Should You Write A Resignation Letter When Leaving Your Job?

Thinking about making a big career change? Or perhaps you've already decided to take action and leave your current place of employment. Either way, you're probably feeling a mix of excitement and fear as you look forward to whatever is coming next and think about giving your notice. As you make preparations for this transition, you may also be wondering: in this day and age, is it necessary to write a formal resignation letter? After all, it's considered a best practice to deliver the news to your boss in person — or at least over a video call (via Harvard Business Review). So, why would you need a letter as well?

If the job you're leaving is a casual position that you aren't very attached to, it may feel strange or even awkward to go through the motions of a resignation letter. Worse, if you're grappling with bitterness at your employer, you may feel like a letter is a piece of courtesy that they don't deserve. But even in negative circumstances, submitting a polite resignation can have a few valuable benefits for both your career and your peace of mind.

Why it's a good idea to write a resignation letter

First and foremost, turning in a formal resignation letter is a way to show professionalism and maintain as much goodwill as you can. It may be considered customary to submit a letter at your company or in your industry, and even if you're leaving on an unhappy note, there's no reason to burn bridges unnecessarily. "Think of it as the last chapter of your story at your former company," career transformation coach Pat Roque tells Business News Daily. "Always keep the door open, because you never know when you may want to return or even work with other colleagues in a future role elsewhere."

If you wish, include a line or two about the factors that influenced your leaving, so that your manager and the HR team understand the reasons behind your decision. This can also be a strategy to negotiate a counteroffer. If you let them know you're leaving due to the opportunity for a better salary, your current employer might provide a raise for you to stay (via Indeed). Additionally, having a formal paper trail can be useful as you wrap up responsibilities and make arrangements for your departure. For example, if there is any confusion about your leaving date or final paycheck, you can point to the resignation letter as evidence.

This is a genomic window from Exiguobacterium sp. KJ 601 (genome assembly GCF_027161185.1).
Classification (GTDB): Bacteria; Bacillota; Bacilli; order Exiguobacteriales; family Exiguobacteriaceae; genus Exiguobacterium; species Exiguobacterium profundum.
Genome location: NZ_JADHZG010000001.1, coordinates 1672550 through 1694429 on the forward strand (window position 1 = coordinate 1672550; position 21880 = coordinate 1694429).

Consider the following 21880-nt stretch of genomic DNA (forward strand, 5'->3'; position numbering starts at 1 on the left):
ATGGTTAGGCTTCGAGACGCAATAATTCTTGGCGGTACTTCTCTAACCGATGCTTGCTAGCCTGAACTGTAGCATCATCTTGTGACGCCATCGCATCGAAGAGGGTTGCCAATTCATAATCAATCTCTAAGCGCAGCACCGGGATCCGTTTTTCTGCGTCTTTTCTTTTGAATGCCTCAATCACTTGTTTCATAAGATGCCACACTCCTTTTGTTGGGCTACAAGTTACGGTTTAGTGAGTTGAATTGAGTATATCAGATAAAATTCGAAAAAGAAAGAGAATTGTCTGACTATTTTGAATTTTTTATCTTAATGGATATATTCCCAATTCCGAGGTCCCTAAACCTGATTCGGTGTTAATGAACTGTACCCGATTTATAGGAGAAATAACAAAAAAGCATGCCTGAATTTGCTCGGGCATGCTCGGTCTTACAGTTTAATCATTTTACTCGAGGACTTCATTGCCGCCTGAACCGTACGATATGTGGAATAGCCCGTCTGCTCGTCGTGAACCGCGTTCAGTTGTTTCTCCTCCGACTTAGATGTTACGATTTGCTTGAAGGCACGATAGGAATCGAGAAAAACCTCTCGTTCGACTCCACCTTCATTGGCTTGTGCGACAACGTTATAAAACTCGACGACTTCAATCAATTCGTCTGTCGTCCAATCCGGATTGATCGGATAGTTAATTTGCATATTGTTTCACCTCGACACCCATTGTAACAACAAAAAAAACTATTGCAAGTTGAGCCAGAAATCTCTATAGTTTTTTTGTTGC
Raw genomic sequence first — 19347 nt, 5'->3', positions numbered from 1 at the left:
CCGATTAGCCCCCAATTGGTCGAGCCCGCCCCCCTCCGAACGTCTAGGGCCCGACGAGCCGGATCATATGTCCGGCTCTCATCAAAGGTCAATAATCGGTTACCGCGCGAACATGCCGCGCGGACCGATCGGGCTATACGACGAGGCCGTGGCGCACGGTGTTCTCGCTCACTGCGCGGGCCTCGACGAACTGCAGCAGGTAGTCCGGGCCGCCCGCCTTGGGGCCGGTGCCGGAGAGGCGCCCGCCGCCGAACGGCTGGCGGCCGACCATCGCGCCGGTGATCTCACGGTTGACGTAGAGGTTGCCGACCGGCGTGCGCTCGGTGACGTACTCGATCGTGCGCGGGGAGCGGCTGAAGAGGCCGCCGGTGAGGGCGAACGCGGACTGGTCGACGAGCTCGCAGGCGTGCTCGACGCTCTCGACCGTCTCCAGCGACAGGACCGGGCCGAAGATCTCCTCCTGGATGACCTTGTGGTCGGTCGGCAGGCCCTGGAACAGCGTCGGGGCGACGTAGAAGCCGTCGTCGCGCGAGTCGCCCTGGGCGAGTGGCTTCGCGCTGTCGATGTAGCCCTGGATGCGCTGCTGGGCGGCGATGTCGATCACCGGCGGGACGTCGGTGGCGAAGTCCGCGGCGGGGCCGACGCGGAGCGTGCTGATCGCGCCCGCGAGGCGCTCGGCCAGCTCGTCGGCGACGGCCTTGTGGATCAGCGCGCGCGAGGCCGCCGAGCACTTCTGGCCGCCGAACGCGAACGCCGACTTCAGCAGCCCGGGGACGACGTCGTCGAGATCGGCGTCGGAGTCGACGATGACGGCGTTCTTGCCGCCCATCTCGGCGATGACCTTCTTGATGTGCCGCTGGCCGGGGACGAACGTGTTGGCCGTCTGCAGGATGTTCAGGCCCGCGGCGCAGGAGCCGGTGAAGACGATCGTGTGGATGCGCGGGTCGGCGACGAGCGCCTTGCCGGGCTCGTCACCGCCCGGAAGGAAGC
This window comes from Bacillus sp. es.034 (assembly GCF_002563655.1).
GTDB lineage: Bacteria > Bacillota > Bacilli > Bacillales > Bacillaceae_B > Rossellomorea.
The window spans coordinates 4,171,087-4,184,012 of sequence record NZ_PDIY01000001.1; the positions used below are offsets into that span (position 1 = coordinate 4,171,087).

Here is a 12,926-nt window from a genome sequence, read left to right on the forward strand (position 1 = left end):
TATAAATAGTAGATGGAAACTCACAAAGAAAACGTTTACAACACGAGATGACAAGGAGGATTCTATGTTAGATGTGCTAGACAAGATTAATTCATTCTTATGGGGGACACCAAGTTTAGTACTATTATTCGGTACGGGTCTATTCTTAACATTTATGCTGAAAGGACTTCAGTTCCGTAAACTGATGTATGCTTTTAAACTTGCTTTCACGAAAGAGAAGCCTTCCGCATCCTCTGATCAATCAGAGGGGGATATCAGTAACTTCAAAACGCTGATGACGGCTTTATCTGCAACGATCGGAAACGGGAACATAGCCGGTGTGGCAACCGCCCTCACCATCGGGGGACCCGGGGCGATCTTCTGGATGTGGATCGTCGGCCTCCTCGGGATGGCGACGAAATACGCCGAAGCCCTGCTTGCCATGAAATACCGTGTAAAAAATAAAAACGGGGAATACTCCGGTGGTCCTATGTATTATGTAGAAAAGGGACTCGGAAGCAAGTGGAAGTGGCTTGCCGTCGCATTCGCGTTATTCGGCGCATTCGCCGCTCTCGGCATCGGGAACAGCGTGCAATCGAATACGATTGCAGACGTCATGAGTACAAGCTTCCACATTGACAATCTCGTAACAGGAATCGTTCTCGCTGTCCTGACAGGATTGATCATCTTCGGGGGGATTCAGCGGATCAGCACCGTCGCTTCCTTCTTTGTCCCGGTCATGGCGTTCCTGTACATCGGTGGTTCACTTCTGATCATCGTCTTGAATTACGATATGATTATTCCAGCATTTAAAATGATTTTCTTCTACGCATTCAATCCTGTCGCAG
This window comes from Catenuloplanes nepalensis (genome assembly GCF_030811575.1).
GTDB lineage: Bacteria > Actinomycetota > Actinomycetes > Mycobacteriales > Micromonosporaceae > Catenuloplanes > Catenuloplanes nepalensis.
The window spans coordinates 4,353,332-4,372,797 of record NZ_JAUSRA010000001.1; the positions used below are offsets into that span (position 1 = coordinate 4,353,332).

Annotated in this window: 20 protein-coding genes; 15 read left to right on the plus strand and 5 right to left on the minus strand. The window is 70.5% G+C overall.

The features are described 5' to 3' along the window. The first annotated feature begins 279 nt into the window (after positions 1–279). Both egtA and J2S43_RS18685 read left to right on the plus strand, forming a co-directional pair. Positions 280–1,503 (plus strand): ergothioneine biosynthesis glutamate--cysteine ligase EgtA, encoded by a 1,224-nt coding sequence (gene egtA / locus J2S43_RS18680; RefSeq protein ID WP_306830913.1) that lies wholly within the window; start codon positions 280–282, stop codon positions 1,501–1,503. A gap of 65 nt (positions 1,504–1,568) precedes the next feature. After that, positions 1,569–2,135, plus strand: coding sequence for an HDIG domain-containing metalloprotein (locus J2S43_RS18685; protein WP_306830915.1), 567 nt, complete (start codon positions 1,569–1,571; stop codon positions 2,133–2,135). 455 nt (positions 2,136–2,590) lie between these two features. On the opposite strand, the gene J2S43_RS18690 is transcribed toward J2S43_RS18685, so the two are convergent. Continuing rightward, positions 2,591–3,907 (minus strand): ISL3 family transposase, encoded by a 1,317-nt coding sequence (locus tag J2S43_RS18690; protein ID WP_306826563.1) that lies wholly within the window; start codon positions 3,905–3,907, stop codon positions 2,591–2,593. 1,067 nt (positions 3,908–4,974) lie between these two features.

And if you're dreading the actual conversation around giving your notice, having an actionable next step can help you segue out of that awkward meeting. Just say your piece, let HR and your supervisor know that you'll send a formal letter for their records, then thank them for their time and make your escape. That way, you can avoid some painful prevaricating and questions.

How to write a basic resignation letter

Fortunately, your resignation letter doesn't have to be a work of art. It doesn't even have to be long — a few quick paragraphs will do, as long as you hit all the key points. At the top of your letter, start by including your name, the date, and your current contact information, just as you would on a cover letter. The message itself should be addressed to your immediate supervisor. As you get into the body of the letter, clarify right off the bat that you are writing to resign your position. Specify your job title and the upcoming date that will serve as your last day. Ideally, this should be at least two weeks away, so the employer has time to begin their hunt for new candidates.

To soften the blow, it's usually a good idea to then express appreciation for the employer and the time you've spent at this job, thanking them for the opportunity and all the things you've learned. Time allowing, you can also offer to help train a replacement or at least help ease the transition. You can then conclude the letter with best wishes for your team, manager, or the company at large (via Monster).

No matter your personal feelings, keep it distant and civil. As Erica Alioto, global head of people at Grammarly, tells Fast Company, "Don't think of the resignation letter as a no-strings-attached opportunity to vent and complain. Rather, keep the letter professional and formal, maintaining an empathetic tone throughout." Once the letter is complete, submit a copy to HR and your supervisor, plus keep one for your records — just in case.